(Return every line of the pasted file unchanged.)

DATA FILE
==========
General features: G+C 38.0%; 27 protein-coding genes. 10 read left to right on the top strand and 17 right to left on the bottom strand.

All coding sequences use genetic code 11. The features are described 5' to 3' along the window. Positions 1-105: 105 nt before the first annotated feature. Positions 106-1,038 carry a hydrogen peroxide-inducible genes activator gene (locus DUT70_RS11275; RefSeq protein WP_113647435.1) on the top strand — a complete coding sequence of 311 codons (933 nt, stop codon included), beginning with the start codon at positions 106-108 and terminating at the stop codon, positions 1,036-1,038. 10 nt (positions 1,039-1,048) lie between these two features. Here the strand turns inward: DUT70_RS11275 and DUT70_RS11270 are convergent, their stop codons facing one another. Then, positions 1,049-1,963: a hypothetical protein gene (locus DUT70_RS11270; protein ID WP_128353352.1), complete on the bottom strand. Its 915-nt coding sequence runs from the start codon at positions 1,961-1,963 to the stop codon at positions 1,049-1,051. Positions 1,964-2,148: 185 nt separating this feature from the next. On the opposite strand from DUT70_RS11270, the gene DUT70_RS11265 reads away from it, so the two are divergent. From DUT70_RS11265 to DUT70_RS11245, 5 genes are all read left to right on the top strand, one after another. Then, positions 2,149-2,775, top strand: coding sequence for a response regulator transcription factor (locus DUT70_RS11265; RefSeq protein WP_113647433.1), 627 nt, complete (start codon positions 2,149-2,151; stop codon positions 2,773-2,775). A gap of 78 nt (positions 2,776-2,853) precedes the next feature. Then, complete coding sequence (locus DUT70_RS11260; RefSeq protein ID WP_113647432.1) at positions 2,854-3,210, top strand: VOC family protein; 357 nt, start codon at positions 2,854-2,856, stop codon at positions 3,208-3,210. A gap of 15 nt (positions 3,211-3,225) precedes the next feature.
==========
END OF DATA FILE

General features: G+C 38.0%; 27 protein-coding genes. 10 read left to right on the top strand and 17 right to left on the bottom strand.

All coding sequences use genetic code 11. The features are described 5' to 3' along the window. Positions 1-105: 105 nt before the first annotated feature. Positions 106-1,038 carry a hydrogen peroxide-inducible genes activator gene (locus DUT70_RS11275; RefSeq protein WP_113647435.1) on the top strand — a complete coding sequence of 311 codons (933 nt, stop codon included), beginning with the start codon at positions 106-108 and terminating at the stop codon, positions 1,036-1,038. 10 nt (positions 1,039-1,048) lie between these two features. Here the strand turns inward: DUT70_RS11275 and DUT70_RS11270 are convergent, their stop codons facing one another. Then, positions 1,049-1,963: a hypothetical protein gene (locus DUT70_RS11270; protein ID WP_128353352.1), complete on the bottom strand. Its 915-nt coding sequence runs from the start codon at positions 1,961-1,963 to the stop codon at positions 1,049-1,051. Positions 1,964-2,148: 185 nt separating this feature from the next. On the opposite strand from DUT70_RS11270, the gene DUT70_RS11265 reads away from it, so the two are divergent. From DUT70_RS11265 to DUT70_RS11245, 5 genes are all read left to right on the top strand, one after another. Then, positions 2,149-2,775, top strand: coding sequence for a response regulator transcription factor (locus DUT70_RS11265; RefSeq protein WP_113647433.1), 627 nt, complete (start codon positions 2,149-2,151; stop codon positions 2,773-2,775). A gap of 78 nt (positions 2,776-2,853) precedes the next feature. Then, complete coding sequence (locus DUT70_RS11260; RefSeq protein ID WP_113647432.1) at positions 2,854-3,210, top strand: VOC family protein; 357 nt, start codon at positions 2,854-2,856, stop codon at positions 3,208-3,210. A gap of 15 nt (positions 3,211-3,225) precedes the next feature.